Okay, so here's our friend, H. Pylori,
it's a gram-negative bacillus.
Now, you guys have been with us for the antibiotic videos
and if you haven't seen them, you wanna check those out.
But we all know that gram-negative is harder to
treat, bacillus just means the shape of the bug.
You will see that on the reports
when you're looking at those.
Now, the H. Pylori hides in between
the mucus and epithelial cells.
So here's the deal.
Here's why it can survive longer, living in there,
because it's in between the mucus and the epithelial.
So that's why the gastric acid
doesn't kill H. Pylori,
because sadly, it's protected by
that layer of mucus and the bicarbonate, okay.
So keep in mind, why do
H.Pylori survive gastric acid?
Because my own body protects them with the mucus
and the prostaglandin and the bicarbonate.
This is actually the most common
cause of peptic ulcer disease.
I know you may have been taught, in
your life, people may have told you,
"Oh, stress is what does it!",
H.Pylori is really the most common
cause of peptic ulcer disease.
So, we talked about H. Pylori, that nasty bug that hides
in between our mucus and it's protected from gastric acid.
Now, let's talk again about NSAIDS.
We briefly discussed those but
they inhibit prostaglandins.
So now that it's been a minute
since we talked about NSAIDS,
can you remember what is the end
result of less prostaglandin?
Pause the video, take a minute and write yourself
answer to that question in the margin of your notes.
Why is the inhibition of prostaglandins
a cause of peptic ulcer disease?
Well remember, prostaglandins are what help keep
us healthy levels of mucus and bicarbonate.
And if you take a drug like NSAIDS, Non-Streroidal
Anti-Inflammatory Drugs that inhibit prostaglandins,
that means we have less of them available,
you have less healthy levels of mucus,
that has bicarbonate that
will neutralize gastric acid.
That's why people who have to take lots of NSAIDS,
people usually with joint pain and arthritis
are taking high doses of these medications
for their anti-inflammatory effects.
They're taking high doeses of these
medications over long periods of time.
And sometimes, we even need to take some real steps
to help protect that stomach lining for them.
Now, let's talk about gastric acid, a healthy stomach
lining protects that very sensitive stomach lining.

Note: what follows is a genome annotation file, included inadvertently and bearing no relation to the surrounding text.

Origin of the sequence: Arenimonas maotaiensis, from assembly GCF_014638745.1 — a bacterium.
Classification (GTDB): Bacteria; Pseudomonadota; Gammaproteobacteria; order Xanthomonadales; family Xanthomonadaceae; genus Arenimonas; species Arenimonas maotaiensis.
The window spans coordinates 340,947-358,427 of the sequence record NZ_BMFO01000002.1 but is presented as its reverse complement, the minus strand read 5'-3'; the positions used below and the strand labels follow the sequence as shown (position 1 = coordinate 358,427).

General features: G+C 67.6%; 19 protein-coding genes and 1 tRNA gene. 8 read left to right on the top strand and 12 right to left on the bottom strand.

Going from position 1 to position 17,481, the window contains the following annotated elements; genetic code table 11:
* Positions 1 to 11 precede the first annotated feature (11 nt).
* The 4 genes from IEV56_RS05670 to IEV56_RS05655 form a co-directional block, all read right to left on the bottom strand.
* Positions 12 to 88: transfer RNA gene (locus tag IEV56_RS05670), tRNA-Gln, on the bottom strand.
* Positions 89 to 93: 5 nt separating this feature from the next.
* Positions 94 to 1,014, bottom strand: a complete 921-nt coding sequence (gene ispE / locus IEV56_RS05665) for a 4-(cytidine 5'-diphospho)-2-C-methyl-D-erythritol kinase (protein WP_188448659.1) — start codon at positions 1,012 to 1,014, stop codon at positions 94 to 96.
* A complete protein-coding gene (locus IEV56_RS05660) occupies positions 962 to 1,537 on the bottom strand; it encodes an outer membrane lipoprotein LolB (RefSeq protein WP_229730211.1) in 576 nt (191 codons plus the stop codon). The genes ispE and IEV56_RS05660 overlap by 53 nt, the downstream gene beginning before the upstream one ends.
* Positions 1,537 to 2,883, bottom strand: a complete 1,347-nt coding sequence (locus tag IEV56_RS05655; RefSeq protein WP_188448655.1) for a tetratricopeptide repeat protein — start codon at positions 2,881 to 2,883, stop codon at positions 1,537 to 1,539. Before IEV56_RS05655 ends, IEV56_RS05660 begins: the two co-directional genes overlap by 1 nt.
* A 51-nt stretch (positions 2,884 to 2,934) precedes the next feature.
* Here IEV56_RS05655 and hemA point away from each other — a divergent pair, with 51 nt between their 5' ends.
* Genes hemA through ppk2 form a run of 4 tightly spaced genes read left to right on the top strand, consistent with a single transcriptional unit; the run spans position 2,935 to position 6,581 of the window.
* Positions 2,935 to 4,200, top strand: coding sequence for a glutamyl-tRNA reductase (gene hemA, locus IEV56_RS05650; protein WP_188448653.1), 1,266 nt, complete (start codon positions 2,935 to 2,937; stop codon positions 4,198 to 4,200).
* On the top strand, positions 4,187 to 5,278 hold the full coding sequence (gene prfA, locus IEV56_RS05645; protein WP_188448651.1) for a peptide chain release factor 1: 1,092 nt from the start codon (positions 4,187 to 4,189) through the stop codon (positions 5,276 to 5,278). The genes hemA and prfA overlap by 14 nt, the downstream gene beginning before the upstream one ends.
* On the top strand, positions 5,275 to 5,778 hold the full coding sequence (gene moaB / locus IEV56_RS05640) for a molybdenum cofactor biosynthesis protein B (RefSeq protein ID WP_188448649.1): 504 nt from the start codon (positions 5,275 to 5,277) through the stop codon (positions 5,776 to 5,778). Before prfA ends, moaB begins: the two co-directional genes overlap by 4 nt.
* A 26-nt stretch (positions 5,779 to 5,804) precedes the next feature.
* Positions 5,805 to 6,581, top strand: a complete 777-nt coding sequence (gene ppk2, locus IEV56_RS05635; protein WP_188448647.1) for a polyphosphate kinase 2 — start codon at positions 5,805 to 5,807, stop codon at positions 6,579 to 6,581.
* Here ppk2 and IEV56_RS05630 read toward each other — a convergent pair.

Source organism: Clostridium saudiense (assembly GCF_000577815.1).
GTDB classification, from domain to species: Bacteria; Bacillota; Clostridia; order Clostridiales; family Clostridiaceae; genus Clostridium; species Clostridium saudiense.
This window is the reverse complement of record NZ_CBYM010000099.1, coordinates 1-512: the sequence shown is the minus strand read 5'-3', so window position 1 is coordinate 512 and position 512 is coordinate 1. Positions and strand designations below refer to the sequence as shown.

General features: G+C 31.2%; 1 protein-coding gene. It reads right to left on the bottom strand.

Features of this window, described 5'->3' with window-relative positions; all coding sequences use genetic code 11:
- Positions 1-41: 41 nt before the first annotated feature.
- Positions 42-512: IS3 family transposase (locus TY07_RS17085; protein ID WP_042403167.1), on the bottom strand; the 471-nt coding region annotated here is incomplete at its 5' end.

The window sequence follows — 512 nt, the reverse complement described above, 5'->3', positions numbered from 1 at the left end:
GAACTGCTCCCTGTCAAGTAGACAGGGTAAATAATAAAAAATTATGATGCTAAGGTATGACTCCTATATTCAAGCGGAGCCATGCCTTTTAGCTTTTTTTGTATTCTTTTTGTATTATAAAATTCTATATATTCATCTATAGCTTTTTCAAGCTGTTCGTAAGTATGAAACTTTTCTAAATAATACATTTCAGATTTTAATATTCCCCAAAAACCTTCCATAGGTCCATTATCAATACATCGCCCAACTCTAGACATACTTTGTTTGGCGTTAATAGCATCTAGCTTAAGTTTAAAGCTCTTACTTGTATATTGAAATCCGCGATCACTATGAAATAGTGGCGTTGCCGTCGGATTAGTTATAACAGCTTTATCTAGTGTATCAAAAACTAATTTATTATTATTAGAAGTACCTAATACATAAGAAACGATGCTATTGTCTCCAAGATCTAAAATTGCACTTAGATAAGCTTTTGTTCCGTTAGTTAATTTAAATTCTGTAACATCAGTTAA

Remember that cupcake?
If you're in too much of a hurry and
you're trying to frost it too quickly,
you just end up with a mess of
cake stuff in your frosting.
Doesn't looks very pretty, still taste
pretty good but doesn't look very pretty.
Same thing, if we have those cells that are
really fragile, beautiful linig of our stomach
is exposed directly to gastric acid, it's not protected
well enough by the bicarbonate and the mucus,
then that's how the gastric acid is
going to injure those mucosal cells.
It activates the pepsin - that's the enzyme in
our stomach that (snarls), just chews things up.
Which is great if I just had a burger, not
good if it's digesting my own stomach lining.
Now the last to our, the lifestyle thing, if
someone already has peptic ulcer disease,
well we don't recommend smoking for anyone
but smoking and alcohol are also problematic
for someone with peptic ulcer disease.
So we would want to encourage the patient to really limit
and if they could eliminate and if they could eliminate,
that would be fantastic but remember, these
are very difficult habits to give up
and so it's not enough to just tell
your patients, "You have to stop."
You wanna work with your patients, help
them identify how it will help them
and just encourage them, educate them
in a kind and non-judgemental way.
"That Hey, I understand that you smoke
and you drink a fair amount of alcohol,
this is what it's doing to your stomach lining."
So, you don't want to be judgmental, we all
have things that are challenging for us